Tag Archives: small

Article & Photos: China – The Fushan Tunnels


The link below is to a very interesting article and set of photos relating to the German occupation of a small part of China.

For more visit:
http://www.atlasobscura.com/places/the-fushan-tunnels

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Today in History: 03 March 1924


Italy: The Free State of Fiume Annexed by Italy

On this day in 1924, the small Free State of Fiume was annexed by the Kingdom of Italy. This small free state was independent between 1920 and 1924. The city of Fiume is now known as Rijeka and belongs to Croatia.

From 1719 it gained autonomy from the emperor Charles VI, having been part of the Holy Roman Empire. It became part of the Kingdom of Hungary in 1776, though it remained largely autonomous until its independence in 1920. There was a period between 1848 and 1868 when its autonomy was lost to Croatian rule.

With the end of World War II, Fiume became part of Yugoslavia and then with the break up of Yugoslavia, Croatia.

For more, visit:
http://en.wikipedia.org/wiki/Free_State_of_Fiume
The Question of the Adriatic – Fiume (booklet)


Today in History – 11 May 1867


Luxembourg Independence Maintained

Luxembourg, known as the Grand Duchy of Luxembourg, is a small country in western Europe bordered by Belgium, France and Germany. It has a population of about 500 000 people and is almost 1000 square miles (2 586 square kilometers) in size. It’s ‘life’ began as a small fortress in 963, from which a town developed and eventually the state of Luxembourg.

Luxembourg lost its initial independence in 1437 and from that point it was ruled by various states, but regained a form of independence following the defeat of Napoleon in 1815. From then however, it lost territory and was greatly reduced in size. Its independence was affirmed with two treaties, the first in 1839 and the second on this day in 1867, following what
is known as the Luxembourg Crisis.

For more on Luxembourg:
http://www.luxembourg.co.uk/
http://www.luxembourg.com/

 


Today in History – 8 May 1821


Greece: Greek War of Independence – The Battle of Gravia Inn

Today in 1821, during the Greek War of Independence (against the Ottoman Empire), the Battle of Gravia Inn took place. In this amazing battle, Odysseas Androutsos led 120 men against an army of 9 000 men belonging to the Ottoman Army.

Fresh from victory over Greek forces at the Battle of Alamana, the Ottoman Army under Omer Vrioni was moving to attack the Peloponnese. However, they ran into the small force led by Androutsos at Gravia (Greece), who had fortified themselves within the inn.

A number of attacks on the inn took place with the Ottoman Army suffering heavy casualties and the Greeks very few (6 only). Vrioni odered up his artillery and during this time the Greeks managed to slip away through the Ottoman lines.

As a consequence of his heavy losses (some 300 dead and 800 more wounded), Vrioni retreated and withdrew. During this time the Greeks consolidated their position in the Peloponnese, including the capture of the Ottoman capital in the Peloponnese – Tripoli.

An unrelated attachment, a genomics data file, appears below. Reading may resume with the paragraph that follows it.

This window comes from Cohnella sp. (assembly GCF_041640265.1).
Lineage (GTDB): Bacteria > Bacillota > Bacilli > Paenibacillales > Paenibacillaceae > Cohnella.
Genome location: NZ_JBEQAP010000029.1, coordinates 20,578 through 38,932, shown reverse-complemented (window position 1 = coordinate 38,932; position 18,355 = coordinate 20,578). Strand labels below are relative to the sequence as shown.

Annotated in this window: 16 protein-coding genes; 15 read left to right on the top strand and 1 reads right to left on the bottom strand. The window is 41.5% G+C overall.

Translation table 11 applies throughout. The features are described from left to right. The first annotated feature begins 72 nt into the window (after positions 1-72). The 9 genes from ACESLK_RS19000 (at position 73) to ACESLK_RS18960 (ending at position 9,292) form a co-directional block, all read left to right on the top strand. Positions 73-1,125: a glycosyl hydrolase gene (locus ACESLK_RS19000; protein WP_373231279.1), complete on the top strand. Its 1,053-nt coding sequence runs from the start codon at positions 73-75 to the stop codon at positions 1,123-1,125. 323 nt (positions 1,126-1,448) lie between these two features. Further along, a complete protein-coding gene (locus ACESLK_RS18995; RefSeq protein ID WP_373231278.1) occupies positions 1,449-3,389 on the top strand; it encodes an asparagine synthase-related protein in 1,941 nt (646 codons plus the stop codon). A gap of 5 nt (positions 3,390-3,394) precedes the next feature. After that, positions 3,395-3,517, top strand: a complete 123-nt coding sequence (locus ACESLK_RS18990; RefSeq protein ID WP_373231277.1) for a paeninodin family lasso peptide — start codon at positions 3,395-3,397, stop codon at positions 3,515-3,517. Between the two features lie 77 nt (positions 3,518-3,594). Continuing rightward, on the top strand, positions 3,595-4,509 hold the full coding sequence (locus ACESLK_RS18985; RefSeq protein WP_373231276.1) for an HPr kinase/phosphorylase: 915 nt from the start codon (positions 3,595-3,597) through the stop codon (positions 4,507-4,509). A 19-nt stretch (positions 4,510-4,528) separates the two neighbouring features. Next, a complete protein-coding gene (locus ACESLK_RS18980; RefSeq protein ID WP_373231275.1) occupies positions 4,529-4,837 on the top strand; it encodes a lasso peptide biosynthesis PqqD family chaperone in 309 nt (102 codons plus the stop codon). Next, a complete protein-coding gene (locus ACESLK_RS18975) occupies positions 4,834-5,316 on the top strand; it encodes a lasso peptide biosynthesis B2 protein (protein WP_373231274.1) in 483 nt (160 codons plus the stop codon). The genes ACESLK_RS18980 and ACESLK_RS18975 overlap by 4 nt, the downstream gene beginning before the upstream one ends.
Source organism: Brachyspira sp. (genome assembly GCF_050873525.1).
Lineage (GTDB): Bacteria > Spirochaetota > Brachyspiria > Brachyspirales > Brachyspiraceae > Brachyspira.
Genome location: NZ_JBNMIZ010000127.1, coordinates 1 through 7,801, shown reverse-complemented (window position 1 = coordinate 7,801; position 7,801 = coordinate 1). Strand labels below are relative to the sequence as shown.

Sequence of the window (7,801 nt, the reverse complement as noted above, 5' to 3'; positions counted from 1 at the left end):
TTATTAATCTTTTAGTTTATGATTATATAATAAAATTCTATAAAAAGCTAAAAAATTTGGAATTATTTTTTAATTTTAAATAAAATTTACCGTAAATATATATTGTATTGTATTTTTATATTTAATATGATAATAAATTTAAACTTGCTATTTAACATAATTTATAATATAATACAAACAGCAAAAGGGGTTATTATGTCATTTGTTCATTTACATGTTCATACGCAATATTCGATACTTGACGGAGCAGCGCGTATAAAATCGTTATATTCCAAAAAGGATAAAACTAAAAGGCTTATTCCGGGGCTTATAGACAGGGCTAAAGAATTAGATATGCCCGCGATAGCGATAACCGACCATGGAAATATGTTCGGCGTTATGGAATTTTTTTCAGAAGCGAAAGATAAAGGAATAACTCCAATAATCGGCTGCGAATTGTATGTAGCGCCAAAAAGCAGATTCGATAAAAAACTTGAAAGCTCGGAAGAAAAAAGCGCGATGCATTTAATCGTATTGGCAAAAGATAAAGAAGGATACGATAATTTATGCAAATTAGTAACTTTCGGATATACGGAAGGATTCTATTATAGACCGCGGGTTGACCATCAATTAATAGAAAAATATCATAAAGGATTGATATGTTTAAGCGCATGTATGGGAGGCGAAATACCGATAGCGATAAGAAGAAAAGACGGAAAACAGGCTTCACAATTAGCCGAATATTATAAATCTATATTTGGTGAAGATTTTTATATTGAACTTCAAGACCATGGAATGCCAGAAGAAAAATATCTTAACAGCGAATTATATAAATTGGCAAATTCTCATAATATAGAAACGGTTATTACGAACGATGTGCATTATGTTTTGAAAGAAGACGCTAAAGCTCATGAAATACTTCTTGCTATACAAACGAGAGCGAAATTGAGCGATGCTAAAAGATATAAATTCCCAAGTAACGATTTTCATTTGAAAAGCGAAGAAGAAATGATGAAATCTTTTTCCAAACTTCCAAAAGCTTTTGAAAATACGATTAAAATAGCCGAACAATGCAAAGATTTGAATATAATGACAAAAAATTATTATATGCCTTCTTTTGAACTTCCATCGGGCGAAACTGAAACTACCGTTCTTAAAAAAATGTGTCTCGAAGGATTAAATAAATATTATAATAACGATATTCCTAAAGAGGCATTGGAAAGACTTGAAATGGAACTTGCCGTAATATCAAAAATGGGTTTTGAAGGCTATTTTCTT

Today in History – 28 April 1789


William Bligh: Mutiny on the Bounty

William Bligh was born on the 9th September 1754 to Francis and Jane Bligh in St Tudy, Cornwall. He was signed up for a career in the Royal Navy when aged 7 in 1761.

In 1776, Bligh was with Captain James Cook as Sailing Master on the Resolution for Cook’s third and final voyage during which Cook was killed. Following this Bligh served on various ships and saw military action at a number of locations including Gibraltar in 1782.

In 1787 Bligh was made commander of the Bounty. On this day in 1789, the mutiny on the Bounty took place. The mutiny was led by Fletcher Christian, Master’s Mate. Bligh and a large number of the crew were provided with a ship’s launch and a small amount of provisions and Bligh made for Timor (from near Tonga). The journey was completed in 47 days and covered a remarkable distance of 6 700km.

It is thought that the mutiny took place in order to escape from the hardline discipline of Bligh and to escape to the island pleasures of Tahiti. Evidence would suggest that Bligh was far more easy going than other captains, though the future ‘mutiny’ in Sydney (see below) would suggest otherwise. Bligh was treated well in the court-martial and was acquitted.

From the Bounty, Bligh served in various roles, including Governor of New South Wales from the 13th August 1806 to the 26th January 1808. His post ended with the Rum Rebellion, which essentially was an on land mutiny by the New South Wales Corps under Major George Johnston. He succeeded Philip Gidley King and was replaced by Lachlan Macquarie.

Bligh’s rise through the ranks of the Royal Navy continued until he was appointed Vice Admiral of the Blue in 1814, though he never again received an active command. He died on the 7th December 1817.

As an interesting side point, the current premier of Queensland (Anna Bligh) is a descendant of William Bligh.

 


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